Drinking Water

This section has a lot of information about the City of Rutland’s drinking water.  Here are links and documents to view about chloramines and disinfection byproducts.

Water quality testing reports are issued annually. These reports offer a great deal of information about our water supply and system. Linked here are the 2020, 2019, 2018, 2017, 2016, 2015, 2014, and 2013 reports.

In 2015 Matchpoint, Inc. conducted a leak detection survey on half or the Rutland system. Their Final report is here.

A brief but interesting history of the Rutland water system is available here.

A timeline of events up to 2011 in the history of the Rutland Water system is here.


Lead in drinking water became the basis of increased public concern since the crisis in Flint, Michigan came to national attention in 2015. The source of lead in drinking water is most likely from corrosion of in-home plumbing installed before 1987, with solder used in copper plumbing and older lead-based brass fixtures. Rutland City water has been treated for corrosion control since the 1990s to reduce lead levels, and has consistently met the federal lead standard ever since. Lead testing is performed every three years at the tap in homes that are most likely to have the problem, under conditions most likely to show contamination.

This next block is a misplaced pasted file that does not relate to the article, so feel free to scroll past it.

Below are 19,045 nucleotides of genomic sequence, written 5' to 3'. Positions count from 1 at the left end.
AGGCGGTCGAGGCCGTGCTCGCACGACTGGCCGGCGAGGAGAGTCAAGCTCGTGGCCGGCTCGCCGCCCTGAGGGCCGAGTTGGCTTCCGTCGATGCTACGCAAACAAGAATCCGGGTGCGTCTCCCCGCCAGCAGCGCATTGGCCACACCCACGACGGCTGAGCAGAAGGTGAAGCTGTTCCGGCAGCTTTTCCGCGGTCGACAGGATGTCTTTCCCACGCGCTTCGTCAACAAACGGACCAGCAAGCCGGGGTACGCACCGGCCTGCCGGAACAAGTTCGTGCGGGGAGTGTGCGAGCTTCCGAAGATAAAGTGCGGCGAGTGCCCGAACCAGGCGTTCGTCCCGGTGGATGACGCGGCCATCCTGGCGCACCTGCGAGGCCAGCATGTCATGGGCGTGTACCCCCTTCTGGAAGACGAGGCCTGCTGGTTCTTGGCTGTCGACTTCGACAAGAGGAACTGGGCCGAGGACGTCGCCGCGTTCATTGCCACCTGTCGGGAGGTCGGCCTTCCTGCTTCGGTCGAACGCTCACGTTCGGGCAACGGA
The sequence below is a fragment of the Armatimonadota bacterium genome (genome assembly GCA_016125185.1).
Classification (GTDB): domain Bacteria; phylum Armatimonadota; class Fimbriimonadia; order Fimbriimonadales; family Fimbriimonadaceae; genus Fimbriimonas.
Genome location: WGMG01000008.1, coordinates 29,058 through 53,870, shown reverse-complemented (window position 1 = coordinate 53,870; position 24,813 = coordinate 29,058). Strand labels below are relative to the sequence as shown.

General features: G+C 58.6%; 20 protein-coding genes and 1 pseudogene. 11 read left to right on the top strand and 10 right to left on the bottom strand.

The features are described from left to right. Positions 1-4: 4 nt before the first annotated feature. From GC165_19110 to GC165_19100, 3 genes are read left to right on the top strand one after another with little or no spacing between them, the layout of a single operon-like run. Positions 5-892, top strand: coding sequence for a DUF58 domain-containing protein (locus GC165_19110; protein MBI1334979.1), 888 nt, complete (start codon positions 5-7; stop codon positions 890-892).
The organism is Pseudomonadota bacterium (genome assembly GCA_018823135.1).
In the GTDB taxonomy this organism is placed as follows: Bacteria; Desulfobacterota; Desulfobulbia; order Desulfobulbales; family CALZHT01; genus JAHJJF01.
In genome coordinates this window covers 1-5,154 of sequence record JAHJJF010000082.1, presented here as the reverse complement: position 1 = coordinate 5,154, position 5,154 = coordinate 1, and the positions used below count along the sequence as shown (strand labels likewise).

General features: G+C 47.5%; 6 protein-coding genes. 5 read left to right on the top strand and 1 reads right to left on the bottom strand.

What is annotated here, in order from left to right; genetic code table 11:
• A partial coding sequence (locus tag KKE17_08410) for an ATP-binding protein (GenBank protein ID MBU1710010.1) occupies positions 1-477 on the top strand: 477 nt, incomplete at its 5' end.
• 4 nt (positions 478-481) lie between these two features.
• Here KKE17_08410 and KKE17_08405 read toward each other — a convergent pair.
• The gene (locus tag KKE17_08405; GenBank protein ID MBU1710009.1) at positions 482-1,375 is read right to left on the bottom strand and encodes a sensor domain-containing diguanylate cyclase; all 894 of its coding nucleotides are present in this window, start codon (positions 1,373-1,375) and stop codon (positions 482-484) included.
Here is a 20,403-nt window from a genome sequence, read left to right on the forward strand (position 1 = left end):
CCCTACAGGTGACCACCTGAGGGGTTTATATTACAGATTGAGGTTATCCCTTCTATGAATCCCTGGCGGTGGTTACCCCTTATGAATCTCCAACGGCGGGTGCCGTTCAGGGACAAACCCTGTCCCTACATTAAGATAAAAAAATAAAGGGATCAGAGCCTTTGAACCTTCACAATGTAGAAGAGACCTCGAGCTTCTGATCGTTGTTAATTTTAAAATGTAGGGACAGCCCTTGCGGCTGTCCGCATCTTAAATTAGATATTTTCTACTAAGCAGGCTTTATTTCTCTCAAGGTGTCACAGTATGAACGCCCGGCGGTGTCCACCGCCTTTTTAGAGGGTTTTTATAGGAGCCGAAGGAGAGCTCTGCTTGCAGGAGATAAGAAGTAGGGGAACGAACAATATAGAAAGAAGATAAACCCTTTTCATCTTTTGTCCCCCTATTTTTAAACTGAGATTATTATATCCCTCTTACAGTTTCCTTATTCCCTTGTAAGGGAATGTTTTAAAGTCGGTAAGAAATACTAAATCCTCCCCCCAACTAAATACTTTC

A press release about the 2019 testing results is available here.

A press release about the 2016 testing results is available here.


Per and polyfluoroalkyl substances (PFAS) have recently become an issue of significant public health concern with new studies showing long-term exposure health impacts and the discovery of the substance in private drinking wells in Bennington and at the Rutland State Airport. In 2019 the Vermont Legislature passed Act 21 requiring the Department of Environmental Conservation to undertake a number of measures, including requiring public community water systems, schools, and other water systems that serve the same 25 people more than 6 months per year (referred to as “nontransient-noncommunity water systems) across the state to conduct monitoring for the five PFAS substances by December 1, 2019. Should a water system confirm a detection of one or more of the PFAS substances that is, in aggregate, above the state’s health advisory levels, the water system will issue a “do not drink” announcement and implement treatment to reduce contamination levels below state standards.

Rutland had its water tested in August 2019 and the summary results are available HERE. In all, 18 PFAS-related chemicals were tested and in every case none was detected in our water. The lab gives the results (in most cases) as <1.86 ng/L, or nanograms per liter. This is the same as parts per trillion. The sensitivity of the test is such that any levels below this number are undetectable, so the results are reported as “less than” the limit of the test because the test did not detect the chemical in the sample.

The Department of Environmental Conservation has a lot of resources available on this subject at https://dec.vermont.gov/pfas.